In public schools, special education doesn’t exist in a vacuum, and mental health concerns are not exclusive to those diagnosed for special education. So, while AB 114 is focused solely on mental health services for special education students (with IEPs), districts and schools need to take the lead over the long run in placing such services into perspective with respect to the mission of public education and No Child Left Behind.
Throughout the state, stakeholder meetings beginning in 2013 and continuing into 2015, have convened to address these changes including representatives from public mental health, state and local education agencies, juvenile justice systems, the California Department of Health Care Services (DHCS), parents and youth, and those from the California Health and Human Services Agency.
Additionally, the President’s Fiscal Year 2015 Budget includes a $130 million initiative to help teachers recognize signs of mental illness in students and refer them to services, support innovative state-based programs to improve mental health outcomes for young people of all ages, and train 5,000 more mental health professionals. The California Department of Education in conjunction with DHCS Mental Health Services, California Department of Social Services, California Department of Corrections’ Juvenile Justice Division, and community partners including UACF parent advocates formed a task force to develop new programs and curriculums for aspiring teachers on how to identify emotional and behavioral problems in students before situations become a hindrance to learning. This project will be implemented in four to five years in universities and colleges throughout California.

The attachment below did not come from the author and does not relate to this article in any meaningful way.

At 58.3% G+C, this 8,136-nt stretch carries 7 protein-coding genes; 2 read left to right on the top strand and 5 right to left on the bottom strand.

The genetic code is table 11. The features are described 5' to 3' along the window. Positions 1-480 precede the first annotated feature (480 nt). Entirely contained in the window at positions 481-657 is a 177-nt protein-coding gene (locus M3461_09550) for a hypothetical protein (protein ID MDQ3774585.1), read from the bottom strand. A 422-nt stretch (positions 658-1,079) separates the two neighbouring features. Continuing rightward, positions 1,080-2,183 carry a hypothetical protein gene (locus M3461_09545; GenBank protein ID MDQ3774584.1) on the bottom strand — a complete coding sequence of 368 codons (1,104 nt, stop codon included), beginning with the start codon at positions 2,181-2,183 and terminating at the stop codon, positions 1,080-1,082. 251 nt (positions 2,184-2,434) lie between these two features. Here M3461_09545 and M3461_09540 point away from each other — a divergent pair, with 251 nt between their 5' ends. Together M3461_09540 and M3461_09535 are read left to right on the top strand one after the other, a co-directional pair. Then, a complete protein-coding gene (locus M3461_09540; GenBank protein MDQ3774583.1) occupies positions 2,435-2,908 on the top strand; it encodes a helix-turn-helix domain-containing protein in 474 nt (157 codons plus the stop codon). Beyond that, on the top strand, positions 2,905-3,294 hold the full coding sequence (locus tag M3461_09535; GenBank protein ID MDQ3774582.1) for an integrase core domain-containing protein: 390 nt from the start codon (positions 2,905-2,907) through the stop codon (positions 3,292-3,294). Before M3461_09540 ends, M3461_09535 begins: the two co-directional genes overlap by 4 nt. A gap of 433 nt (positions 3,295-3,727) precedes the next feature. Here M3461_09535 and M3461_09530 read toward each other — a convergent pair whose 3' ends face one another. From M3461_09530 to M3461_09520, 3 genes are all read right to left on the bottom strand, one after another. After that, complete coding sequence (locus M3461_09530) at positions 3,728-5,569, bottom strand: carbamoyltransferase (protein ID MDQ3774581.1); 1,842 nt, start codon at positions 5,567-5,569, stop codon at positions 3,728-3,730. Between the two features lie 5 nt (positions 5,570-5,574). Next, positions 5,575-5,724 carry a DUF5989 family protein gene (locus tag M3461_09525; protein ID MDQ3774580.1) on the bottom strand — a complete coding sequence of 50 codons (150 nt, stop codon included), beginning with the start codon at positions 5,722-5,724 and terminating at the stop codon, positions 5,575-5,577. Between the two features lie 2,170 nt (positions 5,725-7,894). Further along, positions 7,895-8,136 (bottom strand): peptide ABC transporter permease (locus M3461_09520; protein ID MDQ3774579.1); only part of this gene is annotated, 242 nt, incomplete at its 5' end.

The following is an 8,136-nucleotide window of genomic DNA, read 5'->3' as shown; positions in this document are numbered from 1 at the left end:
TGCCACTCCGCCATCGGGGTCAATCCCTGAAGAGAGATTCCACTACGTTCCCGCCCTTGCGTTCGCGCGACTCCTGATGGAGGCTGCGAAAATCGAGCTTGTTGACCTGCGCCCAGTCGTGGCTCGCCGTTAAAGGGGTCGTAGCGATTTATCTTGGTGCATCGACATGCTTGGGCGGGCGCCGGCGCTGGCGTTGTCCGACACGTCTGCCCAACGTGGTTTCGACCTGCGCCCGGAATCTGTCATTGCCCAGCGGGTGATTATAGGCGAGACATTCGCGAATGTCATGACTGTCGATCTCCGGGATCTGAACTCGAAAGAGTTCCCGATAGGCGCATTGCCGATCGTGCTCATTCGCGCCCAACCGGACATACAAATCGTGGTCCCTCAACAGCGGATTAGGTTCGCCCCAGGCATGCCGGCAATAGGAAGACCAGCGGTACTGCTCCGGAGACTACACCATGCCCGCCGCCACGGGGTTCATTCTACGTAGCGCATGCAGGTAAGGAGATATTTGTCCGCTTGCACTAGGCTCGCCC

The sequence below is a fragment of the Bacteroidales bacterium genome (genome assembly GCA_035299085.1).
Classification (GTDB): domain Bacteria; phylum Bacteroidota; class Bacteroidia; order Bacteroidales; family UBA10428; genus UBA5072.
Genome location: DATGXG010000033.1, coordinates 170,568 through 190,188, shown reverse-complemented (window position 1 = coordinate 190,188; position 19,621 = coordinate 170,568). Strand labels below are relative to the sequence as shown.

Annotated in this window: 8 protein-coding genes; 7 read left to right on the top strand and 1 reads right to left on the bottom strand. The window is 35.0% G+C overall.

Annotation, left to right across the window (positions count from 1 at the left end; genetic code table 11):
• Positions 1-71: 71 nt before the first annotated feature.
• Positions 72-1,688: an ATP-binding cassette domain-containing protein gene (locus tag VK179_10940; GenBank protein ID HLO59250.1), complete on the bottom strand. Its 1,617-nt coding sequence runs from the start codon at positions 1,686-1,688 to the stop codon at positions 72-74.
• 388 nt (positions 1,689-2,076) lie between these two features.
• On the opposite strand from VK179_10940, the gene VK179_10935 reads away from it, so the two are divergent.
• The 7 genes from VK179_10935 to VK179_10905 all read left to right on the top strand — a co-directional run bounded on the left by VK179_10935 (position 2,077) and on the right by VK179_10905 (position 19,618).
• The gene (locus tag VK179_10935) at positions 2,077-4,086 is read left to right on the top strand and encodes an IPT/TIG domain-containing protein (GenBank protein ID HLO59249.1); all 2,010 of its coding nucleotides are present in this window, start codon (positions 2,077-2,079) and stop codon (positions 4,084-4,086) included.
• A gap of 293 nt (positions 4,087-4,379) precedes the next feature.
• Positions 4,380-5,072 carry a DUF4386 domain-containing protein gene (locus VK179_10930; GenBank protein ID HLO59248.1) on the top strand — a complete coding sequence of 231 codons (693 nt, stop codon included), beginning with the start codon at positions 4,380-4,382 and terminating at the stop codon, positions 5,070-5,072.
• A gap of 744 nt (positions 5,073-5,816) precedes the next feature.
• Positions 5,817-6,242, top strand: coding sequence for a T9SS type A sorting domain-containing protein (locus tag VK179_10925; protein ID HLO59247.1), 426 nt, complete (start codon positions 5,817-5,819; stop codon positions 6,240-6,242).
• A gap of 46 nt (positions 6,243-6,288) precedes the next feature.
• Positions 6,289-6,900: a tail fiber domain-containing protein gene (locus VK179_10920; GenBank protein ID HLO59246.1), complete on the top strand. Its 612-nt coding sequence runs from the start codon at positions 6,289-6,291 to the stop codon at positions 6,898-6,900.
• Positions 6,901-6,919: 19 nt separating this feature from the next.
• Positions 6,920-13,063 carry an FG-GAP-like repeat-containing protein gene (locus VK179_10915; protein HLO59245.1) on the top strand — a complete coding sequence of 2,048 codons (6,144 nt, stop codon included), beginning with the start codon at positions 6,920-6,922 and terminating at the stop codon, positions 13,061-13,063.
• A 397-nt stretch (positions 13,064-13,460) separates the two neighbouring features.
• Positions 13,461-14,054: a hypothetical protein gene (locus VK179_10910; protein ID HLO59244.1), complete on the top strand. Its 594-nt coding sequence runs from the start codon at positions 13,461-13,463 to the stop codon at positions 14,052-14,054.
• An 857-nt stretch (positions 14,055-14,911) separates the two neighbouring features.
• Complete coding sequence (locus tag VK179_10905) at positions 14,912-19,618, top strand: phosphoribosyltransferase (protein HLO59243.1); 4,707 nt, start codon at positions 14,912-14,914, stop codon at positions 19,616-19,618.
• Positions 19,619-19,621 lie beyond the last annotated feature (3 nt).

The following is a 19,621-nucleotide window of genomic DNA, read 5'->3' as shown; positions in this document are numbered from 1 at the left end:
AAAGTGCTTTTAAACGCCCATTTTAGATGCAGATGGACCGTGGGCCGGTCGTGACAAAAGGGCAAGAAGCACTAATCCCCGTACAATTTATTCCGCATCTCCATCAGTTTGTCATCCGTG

Under AB 114, a key consideration for each district centers on how to provide mental health support programs for students. Many districts across the state chose to contract with nonprofit mental health providers (Community Based Outpatient) that resulted in the ability to provide high quality, affordable care for students with complex and challenging needs. Some of the school districts in California have chosen to contract back with county mental health to provide services, while some SELPAs have hired qualified personnel that provide services. Some transitions have been easier than others. UACF will be following the development of special education services and will inform parents of these changes. For a list of counties and school districts, click here: Chart of MOUs